WhatsOnStage Logo
Home link

Maria Friedman and Friends: Legacy at the Menier Chocolate Factory – review

The work of Stephen Sondheim, Marvin Hamlisch, and Michel Legrand is celebrated in concert

Rating: 4 out of 5 stars

© Nobby Clark

"Who's that girl?" Stephen Sondheim asked when he first saw the then-unknown singer Maria Friedman at a gala featuring luminaries such as Eartha Kitt and Elaine Stritch.  Stritch had made the song "Broadway Baby" from Follies indelibly her own, and as Friedman ventured into the spotlight to sing that song, a voice from the gallery shouted: "Get off, we want Elaine!"

Friedman tells this story early in her entrancing new show, Legacy, a tribute to the songs of Sondheim, Marvin Hamlisch, and Michel Legrand, all of whom she worked closely with. She thanks "that little shit in the gods" because he taught her a valuable lesson: "I went into the lyric and I learnt that if you go into the work, you're safe."

The entire evening proves her ability to lean into the song, to find a narrative thread that leads her thoughts and feelings through the piece. Combined with her beautiful, slightly husky voice, it makes her the most wonderful interpreter of this section of the musical songbook.

As for Sondheim, that question was entirely complimentary. After seeing her "Broadway Baby", he asked her to audition for the part of Dot in the British production of Sunday in the Park with George, initiating a relationship that lasted 35 years. Right up until his death, she was still talking to him, singing for him and discussing her production of Merrily We Roll Along.

Both Sunday and Merrily have big roles to play in this celebration. An extensive extract from the first brings all her collaborators onto the stage, including a strong contingent of students from the Royal Academy of Music and the young singers Desmonda Cathabel (who sent an audition tape from Indonesia) and Alfie Friedman (who happens to be Maria's son and was roped in when someone fell ill). The rousing, but pretty difficult to sing, "Our Time" provides an audience participation exercise at the close.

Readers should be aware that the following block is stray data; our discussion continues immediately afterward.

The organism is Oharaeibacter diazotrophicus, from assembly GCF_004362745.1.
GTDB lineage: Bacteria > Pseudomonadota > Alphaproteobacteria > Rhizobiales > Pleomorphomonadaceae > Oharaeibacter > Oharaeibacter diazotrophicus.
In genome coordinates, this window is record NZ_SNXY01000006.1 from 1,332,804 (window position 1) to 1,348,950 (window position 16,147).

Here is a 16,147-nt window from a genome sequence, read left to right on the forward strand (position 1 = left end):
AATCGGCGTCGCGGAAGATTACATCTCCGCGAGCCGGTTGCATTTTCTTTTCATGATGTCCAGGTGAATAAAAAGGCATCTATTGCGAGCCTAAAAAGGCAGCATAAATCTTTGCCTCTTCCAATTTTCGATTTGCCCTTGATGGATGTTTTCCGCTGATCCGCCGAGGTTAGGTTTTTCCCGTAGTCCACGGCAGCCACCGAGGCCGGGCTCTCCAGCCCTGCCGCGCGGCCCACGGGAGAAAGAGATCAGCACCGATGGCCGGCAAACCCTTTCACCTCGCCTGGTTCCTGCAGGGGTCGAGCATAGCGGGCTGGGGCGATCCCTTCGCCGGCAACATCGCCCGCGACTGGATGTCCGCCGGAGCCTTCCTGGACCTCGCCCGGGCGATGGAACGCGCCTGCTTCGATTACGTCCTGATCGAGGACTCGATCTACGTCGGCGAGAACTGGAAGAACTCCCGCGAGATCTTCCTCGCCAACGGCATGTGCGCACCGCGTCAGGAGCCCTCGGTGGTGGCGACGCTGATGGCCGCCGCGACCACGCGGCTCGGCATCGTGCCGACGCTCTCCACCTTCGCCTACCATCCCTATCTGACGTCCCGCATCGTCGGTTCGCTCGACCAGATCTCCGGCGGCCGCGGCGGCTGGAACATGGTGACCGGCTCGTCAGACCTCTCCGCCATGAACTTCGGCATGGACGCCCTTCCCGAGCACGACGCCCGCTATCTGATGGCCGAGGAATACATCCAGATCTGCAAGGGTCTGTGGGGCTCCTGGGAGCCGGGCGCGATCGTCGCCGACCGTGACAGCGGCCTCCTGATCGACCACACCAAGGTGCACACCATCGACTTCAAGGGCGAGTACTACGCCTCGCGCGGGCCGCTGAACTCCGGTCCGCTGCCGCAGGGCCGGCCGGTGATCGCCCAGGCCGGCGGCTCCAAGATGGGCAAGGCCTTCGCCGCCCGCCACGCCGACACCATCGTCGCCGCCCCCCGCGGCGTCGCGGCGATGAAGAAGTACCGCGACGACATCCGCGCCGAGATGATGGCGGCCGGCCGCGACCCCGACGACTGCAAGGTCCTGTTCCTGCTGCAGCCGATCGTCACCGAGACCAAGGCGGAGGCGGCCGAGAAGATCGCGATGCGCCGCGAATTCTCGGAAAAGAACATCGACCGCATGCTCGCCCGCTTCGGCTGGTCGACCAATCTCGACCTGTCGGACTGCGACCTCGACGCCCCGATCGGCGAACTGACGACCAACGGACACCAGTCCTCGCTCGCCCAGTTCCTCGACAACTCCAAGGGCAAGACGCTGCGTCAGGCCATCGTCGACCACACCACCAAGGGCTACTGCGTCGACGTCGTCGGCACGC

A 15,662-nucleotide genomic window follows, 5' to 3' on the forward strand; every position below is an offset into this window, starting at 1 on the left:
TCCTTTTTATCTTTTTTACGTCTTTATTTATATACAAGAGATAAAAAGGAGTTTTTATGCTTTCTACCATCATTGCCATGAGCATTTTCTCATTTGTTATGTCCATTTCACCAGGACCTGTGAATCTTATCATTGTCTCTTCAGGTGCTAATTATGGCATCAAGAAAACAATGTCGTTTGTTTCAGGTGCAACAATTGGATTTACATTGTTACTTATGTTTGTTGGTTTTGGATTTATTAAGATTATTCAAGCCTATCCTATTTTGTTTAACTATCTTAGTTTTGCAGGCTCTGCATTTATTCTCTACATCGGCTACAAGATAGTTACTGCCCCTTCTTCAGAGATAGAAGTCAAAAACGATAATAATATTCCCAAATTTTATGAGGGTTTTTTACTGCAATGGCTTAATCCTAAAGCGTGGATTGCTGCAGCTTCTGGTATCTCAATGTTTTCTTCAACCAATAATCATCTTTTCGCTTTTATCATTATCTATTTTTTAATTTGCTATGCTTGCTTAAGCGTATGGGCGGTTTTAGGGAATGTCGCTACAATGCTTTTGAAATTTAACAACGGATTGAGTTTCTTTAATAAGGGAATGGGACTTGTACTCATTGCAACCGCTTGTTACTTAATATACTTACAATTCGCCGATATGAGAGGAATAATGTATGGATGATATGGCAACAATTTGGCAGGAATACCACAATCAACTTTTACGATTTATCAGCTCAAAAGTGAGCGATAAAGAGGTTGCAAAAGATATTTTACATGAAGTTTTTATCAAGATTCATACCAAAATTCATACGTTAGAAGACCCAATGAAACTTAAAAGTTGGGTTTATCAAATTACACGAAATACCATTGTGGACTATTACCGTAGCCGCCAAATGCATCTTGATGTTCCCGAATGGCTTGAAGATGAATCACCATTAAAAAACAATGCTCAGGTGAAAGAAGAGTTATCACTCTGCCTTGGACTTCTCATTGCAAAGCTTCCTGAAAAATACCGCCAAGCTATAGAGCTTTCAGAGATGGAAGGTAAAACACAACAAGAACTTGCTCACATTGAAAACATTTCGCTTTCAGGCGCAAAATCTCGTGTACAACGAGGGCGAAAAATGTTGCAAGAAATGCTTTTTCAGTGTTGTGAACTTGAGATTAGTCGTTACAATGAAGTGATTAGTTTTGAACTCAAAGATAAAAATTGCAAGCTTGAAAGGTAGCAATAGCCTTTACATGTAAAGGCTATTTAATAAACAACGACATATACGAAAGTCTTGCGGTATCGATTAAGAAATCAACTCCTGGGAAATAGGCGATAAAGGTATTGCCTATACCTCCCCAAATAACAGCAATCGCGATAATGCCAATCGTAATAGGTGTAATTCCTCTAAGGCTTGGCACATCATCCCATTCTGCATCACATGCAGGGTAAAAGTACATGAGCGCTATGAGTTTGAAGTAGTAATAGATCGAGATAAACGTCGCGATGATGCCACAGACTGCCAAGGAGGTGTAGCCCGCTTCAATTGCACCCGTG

It's that kind of night, shaped for aficionados, full of good humour, good anecdotes and a sense of joy in the songs. Friedman is a welcoming host, kicking her shoes off early in proceedings, telling brilliant stories, including one about performing at a gala for Hamlisch when she was both bald from cancer treatment and wearing a surgical boot after breaking her leg. It was, however, trumped on the matinee I saw by Hamlisch's widow, Terre Blair, who came up from the audience to tell the tale of the time the couple were held at gunpoint. "I don't think these guys know I wrote A Chorus Line," he said, deadpan.

But beyond the showbiz bonhomie and Friedman's oft-expressed desire to give the next generation a chance to perform, it's the music that counts and, gosh, how it thrives. The three-piece band – Paul Moylan on bass, Joe Evans on drums, and Theo Jamieson on piano – make an astonishing amount of sound and music director Jamieson's arrangements are often ear-catchingly original and always thrilling.

The songs are beautifully delivered too, with Ian Mclarnon and Matthew White the other contributors. Although there's a good smattering of Hamlisch, and a little less of Legrand, it's Sondheim who dominates, with an aspiring singer called Aoife Dunne coming on to sing a cracking version of "I Know Things Now" from Into the Woods, White joining Friedman in a spirited version of Sweeney Todd's "A Little Priest" and Mclarnon contributing a fine Buddy's Song (from Follies).

Friedman junior throws in a tongue-twisting "Franklin Shepard, Inc" (from Merrily) which reveals he has all of his mother's way with a lyric, while Cathabel touchingly takes on A Little Night Music's "Miller's Son".

As the evening progresses, Maria Friedman increasingly dominates, showing that she is every inch the star Sondheim spotted all those years ago, revealing a directness in her performance of songs such as "Losing My Mind" and Hamlisch's "Nothing", from A Chorus Line, that gives them life far beyond this cabaret setting. If her warmth has leavened the first half, her sheer dazzle illuminates the second. It's a lovely show.